What is the job description of a family caregiver? In this segment, Daphne Davis at Pinnacle Senior Placements focuses on the legal side of family caregiving and what Daphne sees when they’re dealing with legal aspects.
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*The following is the output of transcribing from an audio recording. Although the transcription is largely accurate, in some cases it is incomplete or inaccurate due to inaudible passages or transcription errors.
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Get to know our helpful bees in the greater puget sound area or many cities across the US by giving us a buzz at two thousand and six, six to seven, zero nine five seven, or visit be organizedcom. That’s be ee organizedcom. The following podcast is provided by pinnacles senior placements, LLLC and answers for elders radio and welcome back everyone, as we are here with Daphne Davis from Pinnacle senior placements on the A S for elthers radio network and Daphne Davis, I am so excited that we’re talking about topic that every single listener today should be listening to and whether you think it applies to you today, it probably will in the future. And so, as a result, we’re talking about, you know, what is the family caregiver, quote unquote, unpaid family member that taking care of a loved one? What’s their job description? What does that really mean? I think so many of us are confused or we think that, oh, just taking somebody a doctor appointment is in a big deal. But, like what we talked about, both things are huge. They’re huge if you have that responsibility because it affects your your your job, your job performance, your pension, your income, all of these things, your family commitments, all of these things that it that is involved, and so obviously having these types of conversations up burn’t understanding what your expectations are of you. There’s no surprises in the in them long end. And the other thing is it affects the entire family, whether the other family members are involved or not. It means other families picking you know, family members picking up the flat right and so I’m definitely welcome back and and sharing with us a little bit I want to go into. We talked kind of about healthcare and what happens in a hospital. I would love to talk a little bit about the legal side. I know neither one of us are attorneys and and we have our wonderful Jim Taylor who’s talked a lot about that on our our website, but I would love to talk to you a little bit about what you’re seeing with with families that when they’re dealing with legal ast books. So a lot of our conversation today is driven by what I’m seeing currently. So these things are not hypothetical stories and they’re not hypothetical things for you to just put on the back burner and say I’ll build with that next month or oh, I’m only fifty years old, I don’t need this now. I’m telling you all, please take care of these things. That will make life so much easier for whoever is helping you in the event of some kind of accident or help. You know situation in terms of the legal documents. We’ve talked about the medical power of attorney already, and there’s also a financial power of attorney, and this is very important. Lenny. Just paint a little picture here. Let’s say that mom or dad are in the hospital. They’ve had a stroke. There there for a while, they go to rehab their they’re getting stronger, they’re doing physical therapy and now all of a sudden, two months has gone by and you can’t even wait. Months went by and who’s been paying the bills? And did a long from care insurance policy get paid last month or you know it’s the comcast build being paid, utilities being paid? Do they still have a mortgage and did they get paid? How do I get into mom or DAD’s accounts? How do I get to the bank and be able to have some of these bills paid? Do I have access to their banking do I know where there for a one K is and do I have access to that? Does their financial plan or know that I’m the power of attorney? Are you the power of attorney for financial? These are all very clear, real happens every day stories that something as simple as many so it’s overlooks. I was one thing that I think that is really critical that we address here is that the health care person and the financial power of attorney do not have to be the same person and and I think that’s something that we could talk a little bit about today, because sometimes people think they have to be the same person. They don’t. I often if a family, multiple people in a family, and they’re working together and on the same page and recognize what the responsibilities are in terms of executing mom or dad’s wishes and their desires. I really recommend having two different powers attorney, a financial and a medical, because it is overwhelming. That doesn’t work for all stories. Sometimes it’s good for one person to have everything. You have to look at your own situation. The benefits of having one person be a power of attorney for financial and medical is that that person knows the whole picture. They know everything that’s going on with that person in terms of what their healthcare needs are and what if their financial picture if they need care outside of their home. And so I’m I’m going with that. I’m on board with that. Is Long as people are working as a team. And my own personal experience, I had all the responsibility and no authority. That didn’t work. No, that would not so. And, like you said, every situation is different and certainly the fact that I was going to see my mother every day are, you know, on every week, several times of a week, the financial part power of returning with somebody, basically, that wouldn’t say no to her. You know, I was somebody that, you know, would just and I get it, it was her money, but on the same time, my mother had dementia. She was buying like encyclopedias when we had the Internet, you know. I mean she wasn’t equating, she’s buying encyclopedias for her grandchildren. That she didn’t need to do right. But but again, those are things that when you see the day to day things happening and what it what’s going on, there’s a lot of things to take a look at to figure out, you know, how do we best serve now? Am I the best money manager? Heck no, but ultimately my mom made the change and she made me financial power of attorney and you know, I had responsibilities that I had to uphold and when I learned about the response stability of having a power of attorney. You know, I was your health care directors, yes, but I wanted to make sure that you know I understood. I didn’t understand all of the ramifications needally on. What does that mean when you’re a financial power returney? So explain to us, our listeners, definite when does that really mean? When Your Power Returney? So you’re the person where you’re not financially responsible for someone’s deck. You’re not financial responsible for any of the services that are encouraged or had been incurred and not paid for it. So it doesn’t been your personal assets. But what it does is it says that you are going to be prudent and fiduciary to the state of your loved one. That says I’m going to uphold the desires of the person who owns that of state right. And so you are the person that people go to. You know, if there is a copay for met medicine, the pharmacy goes to you and says, how do we get this paid? Oh, I thought there was a credit card on file and that it just the copay. Went to the credit card and I can pay there. The you know the Viel Bill. Well, that credit card last it’s expired, it’s not good anymore, and so now you have to scramble and figure out how do I get a new credit card at the pharmacy? That’s that’s a little detail. And what a power of attorney does. So, and I think to when when you’re saying this, it’s like one of the things that that people don’t realize, either through through having a power of attorney, is the fact that you you’re not able to do anything financially with that loved one. And and here when you’re talking about it, it’s, for example, this is something that I’ve learned from Stephen Waltart, which is in a he’s an attorney. A lot of people will tell me, Oh, well, I just added my kids to my check and account. Right. It makes me cringe because what I do know is that can expose you to financial liability at that point because you’re a CO owner of an account and that brings you lie of financial liability. So one of the things that the power of attorney does is it protects both parties, and I think that’s something that’s really, really key. You know, you never, ever ever want to just add somebody to your bank account unless they have that document. That’s the difference. So yeah, there’s a lot of little nuances and I certainly, again, I’m not a financial planner, I’m not an attorney now, so I do know enough to know that this is a conversation that you should really have with someone. I’m also would not do a financial attorney, excuse me, as power of attorney for finances from the drug store paper work. I would not do it from off the Internet. I would not do it by yourself. There are too many ran for caps that can come into play. Whether you’ve got two nickels to rub together in your estate or five thousand nickels, it doesn’t matter exactly. You may exactly a sect it and talk to an attorney and to do those two documents is someplace. I mean I have heard about two hundred for those two that I can hear Fivezero dollars. So it really just depends upon the complexity of the financial picture and what is needed in that in the medical realm as well. The most important thing, though, in all of this is to be sure that you know who the players are when those people are are assigned by the estate owner or by the person that you’re the power of attorney for. I want to paint this a little picture here. Think of all of the second marriages that we have and blended families. Wow, sometimes that can really be a bugaboo because there’s different kids for Mom and dad and now we’re like, does this all come together, because there’s really a lot of emotional charge situations. Sometimes there can be financial babbles, that can be differences. I’ve had right now, a differences in opinions about having a vaccination or not having a vaccination for color or so all of those things need to really be talked about. Don’t let the elephant in the room stop you from being proactive. You will think yourself when and if that emergency happens down the road, or just the event of a natural death, right having things in place. It’s not often that we die in our sleep any longer. We have really good medical technology and so sometimes there are decisions that have to be made even to get to our last breath. Or that’s the medical attorney or medical power of attorney that does that. The financial person, let me talk about that again. The financial person really has has to do a lot of juggling between usually family and looking at a family picture and looking at the needs of that loved one, and sometimes it’s a very hard place to be right in terms of how assets are being used. And so having a conversation about what are those assets, whose assets are those in the estate and how are they to be used? Mom and dad might say, I really want to have some inheritance to leave all of my kids, and the kids say it’s your money, we want you to be well taking care of have that conversation and it’s that generation very common. It’s I and and, which blows my mind because I don’t think it’s as important to to that, you know, to the sons and daughters. It’s not us, to those that are doing well. But I I have noticed that with with the you know, the greatest generation. It is, Yep, it is. So Pinnacle senior placements is here to help you and you can reach us at eight hundred and fifty five, seven, thirty four, one thousand five hundred, or always at our website, whichause pinnacle senior Placementcom and everyone, dappy, will be right back right after this. The preceding podcast was provided by pinnacles senior placements, LLC and answers for elders. Radio. To contact pinnacles senior placements, go to Pinnacle Senior Placementscom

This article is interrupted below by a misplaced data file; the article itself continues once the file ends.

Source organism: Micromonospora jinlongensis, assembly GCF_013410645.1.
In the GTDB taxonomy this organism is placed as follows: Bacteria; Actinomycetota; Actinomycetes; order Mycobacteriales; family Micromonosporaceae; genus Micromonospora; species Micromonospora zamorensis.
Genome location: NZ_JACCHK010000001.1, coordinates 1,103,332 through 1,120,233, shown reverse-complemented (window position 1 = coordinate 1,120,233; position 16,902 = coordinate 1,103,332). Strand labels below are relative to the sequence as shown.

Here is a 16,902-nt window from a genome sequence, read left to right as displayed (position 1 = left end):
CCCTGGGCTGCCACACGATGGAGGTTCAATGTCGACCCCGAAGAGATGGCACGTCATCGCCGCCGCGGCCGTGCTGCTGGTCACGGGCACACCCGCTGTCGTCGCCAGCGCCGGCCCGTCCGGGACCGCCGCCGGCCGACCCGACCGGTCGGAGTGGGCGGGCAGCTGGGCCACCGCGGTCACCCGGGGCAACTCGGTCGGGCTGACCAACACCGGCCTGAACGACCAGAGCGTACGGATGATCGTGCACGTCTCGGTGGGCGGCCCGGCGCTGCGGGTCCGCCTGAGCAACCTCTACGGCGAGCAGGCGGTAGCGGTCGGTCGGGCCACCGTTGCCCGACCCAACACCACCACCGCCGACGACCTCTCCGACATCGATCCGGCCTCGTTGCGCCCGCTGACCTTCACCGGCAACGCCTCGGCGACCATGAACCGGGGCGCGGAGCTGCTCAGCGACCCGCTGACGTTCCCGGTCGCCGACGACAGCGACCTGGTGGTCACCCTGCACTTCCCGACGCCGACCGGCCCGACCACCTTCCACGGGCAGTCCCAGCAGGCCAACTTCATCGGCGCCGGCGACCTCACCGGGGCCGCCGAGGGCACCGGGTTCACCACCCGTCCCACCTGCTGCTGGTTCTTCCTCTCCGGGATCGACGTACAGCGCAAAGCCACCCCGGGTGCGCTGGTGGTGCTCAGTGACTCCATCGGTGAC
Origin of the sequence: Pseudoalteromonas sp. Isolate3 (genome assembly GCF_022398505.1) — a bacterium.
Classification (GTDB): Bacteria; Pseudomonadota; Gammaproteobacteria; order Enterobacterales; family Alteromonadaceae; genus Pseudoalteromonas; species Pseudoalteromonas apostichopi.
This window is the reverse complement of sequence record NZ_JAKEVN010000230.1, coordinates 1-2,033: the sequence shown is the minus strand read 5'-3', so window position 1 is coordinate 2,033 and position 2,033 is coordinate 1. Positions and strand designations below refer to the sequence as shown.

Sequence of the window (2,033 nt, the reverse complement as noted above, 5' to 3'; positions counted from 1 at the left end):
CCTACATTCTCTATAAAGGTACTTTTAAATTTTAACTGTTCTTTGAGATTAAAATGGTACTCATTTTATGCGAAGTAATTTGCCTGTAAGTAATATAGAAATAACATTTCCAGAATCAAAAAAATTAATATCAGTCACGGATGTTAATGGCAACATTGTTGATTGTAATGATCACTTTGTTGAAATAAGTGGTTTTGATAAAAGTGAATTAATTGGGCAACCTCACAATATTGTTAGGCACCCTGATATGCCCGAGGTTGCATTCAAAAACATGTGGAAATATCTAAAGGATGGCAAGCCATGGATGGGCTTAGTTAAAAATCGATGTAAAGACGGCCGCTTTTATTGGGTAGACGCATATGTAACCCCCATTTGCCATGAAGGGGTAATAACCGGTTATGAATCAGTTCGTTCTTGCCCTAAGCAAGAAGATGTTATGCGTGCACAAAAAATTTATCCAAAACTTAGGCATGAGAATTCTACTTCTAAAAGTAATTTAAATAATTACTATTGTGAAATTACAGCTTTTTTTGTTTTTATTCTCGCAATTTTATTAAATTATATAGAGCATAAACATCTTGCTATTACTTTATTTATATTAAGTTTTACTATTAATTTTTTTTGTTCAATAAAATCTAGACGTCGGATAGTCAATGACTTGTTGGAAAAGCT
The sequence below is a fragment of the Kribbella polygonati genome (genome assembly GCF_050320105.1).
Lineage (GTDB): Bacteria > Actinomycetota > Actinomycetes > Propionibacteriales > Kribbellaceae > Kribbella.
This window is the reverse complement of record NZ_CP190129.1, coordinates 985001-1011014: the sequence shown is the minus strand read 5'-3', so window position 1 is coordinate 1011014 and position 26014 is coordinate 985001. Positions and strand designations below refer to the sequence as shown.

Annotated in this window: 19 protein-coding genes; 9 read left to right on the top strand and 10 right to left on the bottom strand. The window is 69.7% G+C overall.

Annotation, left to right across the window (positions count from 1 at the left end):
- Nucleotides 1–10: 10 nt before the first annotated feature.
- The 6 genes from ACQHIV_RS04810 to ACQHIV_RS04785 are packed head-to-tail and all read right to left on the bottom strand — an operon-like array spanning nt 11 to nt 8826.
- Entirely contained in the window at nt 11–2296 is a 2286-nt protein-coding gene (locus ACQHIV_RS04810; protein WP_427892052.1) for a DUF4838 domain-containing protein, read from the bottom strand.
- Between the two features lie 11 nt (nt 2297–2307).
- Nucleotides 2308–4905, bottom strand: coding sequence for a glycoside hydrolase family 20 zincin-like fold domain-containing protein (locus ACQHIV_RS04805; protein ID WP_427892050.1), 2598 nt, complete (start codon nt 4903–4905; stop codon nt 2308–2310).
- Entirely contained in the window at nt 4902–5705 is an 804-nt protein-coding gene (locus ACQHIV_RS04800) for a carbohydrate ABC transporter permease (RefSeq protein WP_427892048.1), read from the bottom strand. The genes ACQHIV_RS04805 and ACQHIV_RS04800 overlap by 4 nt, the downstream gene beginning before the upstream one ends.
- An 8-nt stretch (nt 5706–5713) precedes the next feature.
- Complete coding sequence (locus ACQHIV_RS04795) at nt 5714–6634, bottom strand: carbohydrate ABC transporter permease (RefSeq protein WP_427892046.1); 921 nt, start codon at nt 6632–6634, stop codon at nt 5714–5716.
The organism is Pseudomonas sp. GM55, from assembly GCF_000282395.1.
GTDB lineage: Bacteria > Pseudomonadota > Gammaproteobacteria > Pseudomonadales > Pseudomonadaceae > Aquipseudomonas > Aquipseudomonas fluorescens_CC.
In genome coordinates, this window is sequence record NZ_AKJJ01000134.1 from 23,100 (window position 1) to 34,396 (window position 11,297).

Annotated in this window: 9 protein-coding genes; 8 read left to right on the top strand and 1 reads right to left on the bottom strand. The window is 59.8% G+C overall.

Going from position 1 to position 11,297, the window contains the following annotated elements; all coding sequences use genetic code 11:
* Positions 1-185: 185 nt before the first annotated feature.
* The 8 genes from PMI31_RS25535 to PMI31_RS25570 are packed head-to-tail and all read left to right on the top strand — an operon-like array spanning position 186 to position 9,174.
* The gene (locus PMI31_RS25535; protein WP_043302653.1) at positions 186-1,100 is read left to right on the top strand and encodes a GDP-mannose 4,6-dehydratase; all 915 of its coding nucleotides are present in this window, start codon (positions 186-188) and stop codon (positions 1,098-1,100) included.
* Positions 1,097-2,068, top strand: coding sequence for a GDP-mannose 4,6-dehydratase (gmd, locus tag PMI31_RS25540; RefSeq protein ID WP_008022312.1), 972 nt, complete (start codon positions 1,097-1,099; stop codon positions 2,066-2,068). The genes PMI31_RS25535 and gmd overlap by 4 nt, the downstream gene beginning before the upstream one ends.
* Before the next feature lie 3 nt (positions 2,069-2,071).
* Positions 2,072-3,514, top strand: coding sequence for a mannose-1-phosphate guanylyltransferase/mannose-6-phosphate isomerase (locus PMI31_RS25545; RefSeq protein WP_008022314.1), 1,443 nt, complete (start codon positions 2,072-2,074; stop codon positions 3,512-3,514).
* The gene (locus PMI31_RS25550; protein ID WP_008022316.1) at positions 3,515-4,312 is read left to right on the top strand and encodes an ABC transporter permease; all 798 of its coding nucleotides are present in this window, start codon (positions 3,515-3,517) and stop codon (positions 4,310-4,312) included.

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Founder and CEO of Answers for Elders, Inc., Suzanne Newman proclaims often, “Caring for my mom was the hardest thing I ever have done, but it was also my greatest privilege.” Following a career of over 25 years in sales, media, and marketing management, Suzanne Newman found herself on a 6-year journey caring for her mother. Her trials and tribulations as a family caregiver inspired an impassioned life mission outside of the corporate world to revolutionize the journey that so many other American families also find themselves on. In 2009, she became the founder and CEO of Answers for Elders, Inc., subsequently hosting hundreds of radio segments and podcasts, as well as authoring her first book. Suzanne and Answers for Elders, Inc. have spent 14 years, and counting, committed to helping families and seniors along their caregiving journeys by providing education, resources, and support. Each week on the Answers for Elders podcast, Suzanne is joined by vetted professional experts in over 65 categories including Health & Wellness, Life Changes, Living Options, Money, Law, and more. Suzanne lives in Edmonds, Washington with her husband, Keith, and their two doodle dogs, Whidbey and Skagit.